It’s that time of year again: the students arrive at university, the Student Finance loans hit their accounts, shiny new student bank cards hit wallets – and all that money trickles out again, like water through a sieve. University life can be expensive: those graduating from universities in England now have average debts of £44,000 each.
If you follow me on Facebook, you will know that I recently wrote a post for Matalan’s blog, with some of my top money-saving tips for students. My number one piece of advice? Don’t bother keeping up with the Student Joneses:
It doesn’t matter who you are, where you are studying or with whom you are hanging out: I can guarantee that you will meet students with budgets that dwarf yours, and others who spend money like water. Don’t try to keep up with their spending: it simply isn’t worth it. You wouldn’t believe how quickly a debt-ridden lifestyle can come to feel normal. When it doesn’t seem like such a big deal anymore to borrow more money, begin racking up purchases on a credit card or begin spending your next student loan instalment before it arrives, you enter a danger zone of escalating debt. Debts are tough to live with and they take a long time to pay back, so don’t spend frivolously – in the long run, you’ll regret it.
(You can find the rest of my tips here.)
I’ve seen a substantial amount of advice for new students floating about in the past couple of weeks. Some of it is good, but some of it is woeful. For example my pal Jenni, over at Can’t Swing a Cat, spotted one web article advising new students to set up a joint bank account with their new housemates. Having collected my jaw from the floor, I am NOPING on out of there – for all the reasons Jenni describes.
However there are also some tip-top recommendations out there, including some money-saving advice I wish I’d had when I became a university student. I’ve rounded up the best here:
1. Don’t squander your student loan on fripperies.
I can’t believe I’m even having to write that. According to research from Nationwide, however, two-thirds of students spend loan money on “nice clothes” and a third spend student loan money on holidays. This isn’t just a dumb way to spend money you don’t have, it also stores up unnecessary problems down the line…
2. …Student loans are big and ubiquitous – but they still count as big ol’ D.E.B.T..
Recent research from the Pensions and Lifetime Savings Association revealed that more than half of 18-35 year olds with a student loan don’t consider that loan to be “debt.” Almost two thirds believe a student loan will not count against them when applying for a mortgage.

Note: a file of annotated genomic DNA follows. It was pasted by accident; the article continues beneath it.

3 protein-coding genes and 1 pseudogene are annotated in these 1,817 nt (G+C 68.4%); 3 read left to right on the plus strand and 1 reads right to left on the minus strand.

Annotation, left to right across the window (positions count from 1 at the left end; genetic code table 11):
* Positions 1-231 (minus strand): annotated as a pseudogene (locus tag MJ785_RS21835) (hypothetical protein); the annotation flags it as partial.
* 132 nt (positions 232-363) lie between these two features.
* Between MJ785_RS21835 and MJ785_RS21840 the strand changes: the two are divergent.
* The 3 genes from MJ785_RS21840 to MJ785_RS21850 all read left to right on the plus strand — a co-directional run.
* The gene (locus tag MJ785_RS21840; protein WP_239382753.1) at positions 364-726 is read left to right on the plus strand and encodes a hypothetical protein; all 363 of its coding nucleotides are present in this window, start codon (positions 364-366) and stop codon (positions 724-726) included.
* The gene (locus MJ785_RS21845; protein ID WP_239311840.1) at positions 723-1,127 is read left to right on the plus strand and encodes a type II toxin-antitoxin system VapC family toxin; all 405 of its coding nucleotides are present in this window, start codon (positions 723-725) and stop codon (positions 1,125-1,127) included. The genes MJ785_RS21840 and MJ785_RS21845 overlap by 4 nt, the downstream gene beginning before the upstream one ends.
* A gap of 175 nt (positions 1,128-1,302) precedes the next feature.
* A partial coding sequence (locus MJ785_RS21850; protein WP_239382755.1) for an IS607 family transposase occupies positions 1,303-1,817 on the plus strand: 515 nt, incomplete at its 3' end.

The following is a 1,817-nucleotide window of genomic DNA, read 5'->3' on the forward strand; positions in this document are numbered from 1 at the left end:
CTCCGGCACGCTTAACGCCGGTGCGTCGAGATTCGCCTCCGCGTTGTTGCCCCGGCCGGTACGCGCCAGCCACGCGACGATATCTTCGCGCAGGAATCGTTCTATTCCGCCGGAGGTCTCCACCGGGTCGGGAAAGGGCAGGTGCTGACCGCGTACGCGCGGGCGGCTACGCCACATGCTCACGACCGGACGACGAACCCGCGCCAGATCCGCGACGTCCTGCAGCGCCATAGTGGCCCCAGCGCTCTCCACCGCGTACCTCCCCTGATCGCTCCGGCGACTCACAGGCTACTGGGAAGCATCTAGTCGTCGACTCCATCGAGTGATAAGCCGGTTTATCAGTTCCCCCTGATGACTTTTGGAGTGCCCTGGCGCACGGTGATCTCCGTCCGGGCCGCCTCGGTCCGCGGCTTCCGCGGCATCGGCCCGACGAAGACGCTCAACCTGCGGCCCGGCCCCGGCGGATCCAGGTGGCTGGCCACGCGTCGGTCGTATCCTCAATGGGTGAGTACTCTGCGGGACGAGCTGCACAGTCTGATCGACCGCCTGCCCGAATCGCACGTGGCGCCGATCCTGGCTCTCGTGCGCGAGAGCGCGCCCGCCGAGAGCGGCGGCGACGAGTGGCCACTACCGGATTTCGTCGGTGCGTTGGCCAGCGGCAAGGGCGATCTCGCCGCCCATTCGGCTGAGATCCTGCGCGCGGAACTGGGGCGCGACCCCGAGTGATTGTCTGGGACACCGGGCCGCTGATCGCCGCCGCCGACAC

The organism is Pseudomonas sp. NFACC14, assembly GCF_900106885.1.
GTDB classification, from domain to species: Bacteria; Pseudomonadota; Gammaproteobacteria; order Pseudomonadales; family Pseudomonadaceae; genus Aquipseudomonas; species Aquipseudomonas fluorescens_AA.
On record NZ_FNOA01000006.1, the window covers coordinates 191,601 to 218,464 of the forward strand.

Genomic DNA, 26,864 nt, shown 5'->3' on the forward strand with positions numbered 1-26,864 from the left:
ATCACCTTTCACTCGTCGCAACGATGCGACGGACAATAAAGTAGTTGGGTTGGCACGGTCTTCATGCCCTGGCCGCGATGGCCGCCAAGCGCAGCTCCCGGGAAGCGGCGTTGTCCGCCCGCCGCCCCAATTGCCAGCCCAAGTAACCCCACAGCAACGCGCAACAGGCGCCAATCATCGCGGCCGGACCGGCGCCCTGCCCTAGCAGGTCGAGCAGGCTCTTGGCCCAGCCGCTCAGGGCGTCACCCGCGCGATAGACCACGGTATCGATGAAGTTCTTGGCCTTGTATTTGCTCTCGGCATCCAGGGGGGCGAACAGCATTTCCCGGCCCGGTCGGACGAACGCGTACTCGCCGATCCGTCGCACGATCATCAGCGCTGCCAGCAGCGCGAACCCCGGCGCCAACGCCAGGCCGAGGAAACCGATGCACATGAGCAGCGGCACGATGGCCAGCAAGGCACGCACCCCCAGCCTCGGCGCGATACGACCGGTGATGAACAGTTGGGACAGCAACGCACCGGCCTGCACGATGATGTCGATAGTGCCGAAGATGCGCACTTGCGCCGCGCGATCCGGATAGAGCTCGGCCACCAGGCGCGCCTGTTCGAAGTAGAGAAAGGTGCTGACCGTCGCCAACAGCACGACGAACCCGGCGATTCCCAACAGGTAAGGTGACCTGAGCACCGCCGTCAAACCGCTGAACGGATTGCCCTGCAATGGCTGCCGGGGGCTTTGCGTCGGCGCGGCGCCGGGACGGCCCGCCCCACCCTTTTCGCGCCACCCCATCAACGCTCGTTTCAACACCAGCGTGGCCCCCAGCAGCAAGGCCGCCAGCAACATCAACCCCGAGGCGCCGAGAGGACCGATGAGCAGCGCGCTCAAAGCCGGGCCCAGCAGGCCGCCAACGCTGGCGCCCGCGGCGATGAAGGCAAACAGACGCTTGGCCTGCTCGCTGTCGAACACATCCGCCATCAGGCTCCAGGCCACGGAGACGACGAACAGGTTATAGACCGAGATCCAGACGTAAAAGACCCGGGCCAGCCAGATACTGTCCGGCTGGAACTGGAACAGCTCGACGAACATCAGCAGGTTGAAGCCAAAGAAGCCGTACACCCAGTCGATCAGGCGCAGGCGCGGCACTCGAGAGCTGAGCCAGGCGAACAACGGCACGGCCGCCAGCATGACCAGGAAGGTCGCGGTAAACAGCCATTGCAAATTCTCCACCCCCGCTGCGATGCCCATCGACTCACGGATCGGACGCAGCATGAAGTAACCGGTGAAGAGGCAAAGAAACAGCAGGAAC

I understand that property ownership – that distant pipe dream – isn’t on a lot of students’ radars. However the presumption that down the line, a student loan wouldn’t affect your mortgage application, is downright mistaken. Student debt doesn’t affect your credit rating – but that isn’t the same thing. Since 2014, lenders have been permitted to incorporate student loan repayments into mortgage affordability calculations. In other words: student loan repayments may affect your eligibility for a mortgage.
Once you have graduated, get cracking on your student loan as soon as you are able: pay that beast down!
3. Before you take out contents insurance, check you aren’t covered already…
I always recommend contents insurance for students: halls of residence and shared houses aren’t always as secure as they should be, and can provide rich pickings for burglars. However one insurer, NFU Mutual, has emailed me to point out that 78% of home insurance products cover students’ belongings as standard. What does this mean? It means you could well be covered under your parents’ contents insurance, without needing to take out a policy of your own. Do check the small print though – and double-check that your expensive and essential gadgets, such as your computer and smartphone, are included.
4. Work out your costs and see what grants you can get, with this clever tool
Take a look at the Brightside Student Calculator. It is free to use and, for those who are new to budgeting and money-saving, it is brilliant. If your budget doesn’t add up, you need to know sooner rather than later. If you are headed for the red, Brightside will also show you where you can cut back.
5. Take advantage of this TV Licence loophole
You don’t have to purchase a TV License if you:
- live with your parents outside term-time
- watch BBC iPlayer on a battery-powered laptop or mobile device, which isn’t charging at the time
More information here. When I was a student, TV Licensing tried to come down heavy on us, sending terse letters to every student in my halls of residence, so this loophole is good to know.
If you know somebody who is about to start university, please share this post with them. A new chapter in life is always as exciting as it is scary, but a few minutes’ reading could save an awful lot of money (and sanity) down the line.